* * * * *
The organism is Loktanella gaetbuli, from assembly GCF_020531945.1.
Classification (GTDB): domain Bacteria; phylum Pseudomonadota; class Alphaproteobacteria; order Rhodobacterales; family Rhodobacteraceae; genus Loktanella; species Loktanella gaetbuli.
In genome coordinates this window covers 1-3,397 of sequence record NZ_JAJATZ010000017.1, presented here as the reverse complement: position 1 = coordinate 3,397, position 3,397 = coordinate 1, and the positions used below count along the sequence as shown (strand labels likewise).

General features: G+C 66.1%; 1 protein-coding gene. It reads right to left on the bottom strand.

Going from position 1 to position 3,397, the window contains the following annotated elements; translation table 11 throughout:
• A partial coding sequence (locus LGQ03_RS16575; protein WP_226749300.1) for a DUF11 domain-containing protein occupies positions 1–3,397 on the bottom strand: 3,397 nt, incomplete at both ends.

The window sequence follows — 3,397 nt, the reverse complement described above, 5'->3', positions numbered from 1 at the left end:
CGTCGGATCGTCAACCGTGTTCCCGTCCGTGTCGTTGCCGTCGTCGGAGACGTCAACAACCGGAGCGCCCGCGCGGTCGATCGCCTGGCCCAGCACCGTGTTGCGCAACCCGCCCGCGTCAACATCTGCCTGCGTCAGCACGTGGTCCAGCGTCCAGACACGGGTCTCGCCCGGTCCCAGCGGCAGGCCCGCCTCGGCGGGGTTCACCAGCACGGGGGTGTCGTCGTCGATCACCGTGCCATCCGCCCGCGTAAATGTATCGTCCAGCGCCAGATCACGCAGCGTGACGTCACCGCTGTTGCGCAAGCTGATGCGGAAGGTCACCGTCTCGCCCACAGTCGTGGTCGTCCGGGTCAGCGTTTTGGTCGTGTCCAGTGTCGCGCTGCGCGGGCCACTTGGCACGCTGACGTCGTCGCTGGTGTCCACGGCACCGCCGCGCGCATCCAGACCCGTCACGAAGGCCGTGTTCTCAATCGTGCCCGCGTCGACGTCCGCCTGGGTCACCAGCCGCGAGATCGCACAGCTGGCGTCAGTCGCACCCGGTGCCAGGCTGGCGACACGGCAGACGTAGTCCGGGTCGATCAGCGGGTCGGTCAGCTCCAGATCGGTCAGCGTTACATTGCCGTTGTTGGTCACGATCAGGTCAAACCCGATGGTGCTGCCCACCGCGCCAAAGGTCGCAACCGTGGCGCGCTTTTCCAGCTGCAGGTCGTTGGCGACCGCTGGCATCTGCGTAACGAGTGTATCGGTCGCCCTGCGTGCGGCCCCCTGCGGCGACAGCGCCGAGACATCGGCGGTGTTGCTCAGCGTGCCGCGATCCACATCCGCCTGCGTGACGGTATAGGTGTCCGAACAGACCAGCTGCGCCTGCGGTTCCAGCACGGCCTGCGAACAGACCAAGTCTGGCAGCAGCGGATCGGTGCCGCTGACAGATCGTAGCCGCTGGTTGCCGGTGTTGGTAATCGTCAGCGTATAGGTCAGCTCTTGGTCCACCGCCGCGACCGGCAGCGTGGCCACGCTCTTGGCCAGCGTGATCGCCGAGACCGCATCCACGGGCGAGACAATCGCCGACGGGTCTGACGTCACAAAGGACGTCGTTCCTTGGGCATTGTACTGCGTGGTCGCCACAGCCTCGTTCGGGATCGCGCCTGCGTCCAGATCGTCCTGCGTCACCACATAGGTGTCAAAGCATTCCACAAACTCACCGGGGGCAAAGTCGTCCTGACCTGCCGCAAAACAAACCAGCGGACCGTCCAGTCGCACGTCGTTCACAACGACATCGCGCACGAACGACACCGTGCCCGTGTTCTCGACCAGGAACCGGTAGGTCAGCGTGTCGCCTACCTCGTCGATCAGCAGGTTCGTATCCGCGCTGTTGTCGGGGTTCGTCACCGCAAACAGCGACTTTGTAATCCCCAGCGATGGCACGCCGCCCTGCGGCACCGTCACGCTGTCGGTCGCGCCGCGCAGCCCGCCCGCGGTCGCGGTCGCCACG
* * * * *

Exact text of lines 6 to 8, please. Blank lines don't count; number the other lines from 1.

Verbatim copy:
• A partial coding sequence (locus LGQ03_RS16575; protein WP_226749300.1) for a DUF11 domain-containing protein occupies positions 1–3,397 on the bottom strand: 3,397 nt, incomplete at both ends.

The window sequence follows — 3,397 nt, the reverse complement described above, 5'->3', positions numbered from 1 at the left end:
CGTCGGATCGTCAACCGTGTTCCCGTCCGTGTCGTTGCCGTCGTCGGAGACGTCAACAACCGGAGCGCCCGCGCGGTCGATCGCCTGGCCCAGCACCGTGTTGCGCAACCCGCCCGCGTCAACATCTGCCTGCGTCAGCACGTGGTCCAGCGTCCAGACACGGGTCTCGCCCGGTCCCAGCGGCAGGCCCGCCTCGGCGGGGTTCACCAGCACGGGGGTGTCGTCGTCGATCACCGTGCCATCCGCCCGCGTAAATGTATCGTCCAGCGCCAGATCACGCAGCGTGACGTCACCGCTGTTGCGCAAGCTGATGCGGAAGGTCACCGTCTCGCCCACAGTCGTGGTCGTCCGGGTCAGCGTTTTGGTCGTGTCCAGTGTCGCGCTGCGCGGGCCACTTGGCACGCTGACGTCGTCGCTGGTGTCCACGGCACCGCCGCGCGCATCCAGACCCGTCACGAAGGCCGTGTTCTCAATCGTGCCCGCGTCGACGTCCGCCTGGGTCACCAGCCGCGAGATCGCACAGCTGGCGTCAGTCGCACCCGGTGCCAGGCTGGCGACACGGCAGACGTAGTCCGGGTCGATCAGCGGGTCGGTCAGCTCCAGATCGGTCAGCGTTACATTGCCGTTGTTGGTCACGATCAGGTCAAACCCGATGGTGCTGCCCACCGCGCCAAAGGTCGCAACCGTGGCGCGCTTTTCCAGCTGCAGGTCGTTGGCGACCGCTGGCATCTGCGTAACGAGTGTATCGGTCGCCCTGCGTGCGGCCCCCTGCGGCGACAGCGCCGAGACATCGGCGGTGTTGCTCAGCGTGCCGCGATCCACATCCGCCTGCGTGACGGTATAGGTGTCCGAACAGACCAGCTGCGCCTGCGGTTCCAGCACGGCCTGCGAACAGACCAAGTCTGGCAGCAGCGGATCGGTGCCGCTGACAGATCGTAGCCGCTGGTTGCCGGTGTTGGTAATCGTCAGCGTATAGGTCAGCTCTTGGTCCACCGCCGCGACCGGCAGCGTGGCCACGCTCTTGGCCAGCGTGATCGCCGAGACCGCATCCACGGGCGAGACAATCGCCGACGGGTCTGACGTCACAAAGGACGTCGTTCCTTGGGCATTGTACTGCGTGGTCGCCACAGCCTCGTTCGGGATCGCGCCTGCGTCCAGATCGTCCTGCGTCACCACATAGGTGTCAAAGCATTCCACAAACTCACCGGGGGCAAAGTCGTCCTGACCTGCCGCAAAACAAACCAGCGGACCGTCCAGTCGCACGTCGTTCACAACGACATCGCGCACGAACGACACCGTGCCCGTGTTCTCGACCAGGAACCGGTAGGTCAGCGTGTCGCCTACCTCGTCGATCAGCAGGTTCGTATCCGCGCTGTTGTCGGGGTTCGTCACCGCAAACAGCGACTTTGTAATCCCCAGCGATGGCACGCCGCCCTGCGGCACCGTCACGCTGTCGGTCGCGCCGCGCAGCCCGCCCGCGGTCGCGGTCGCCACG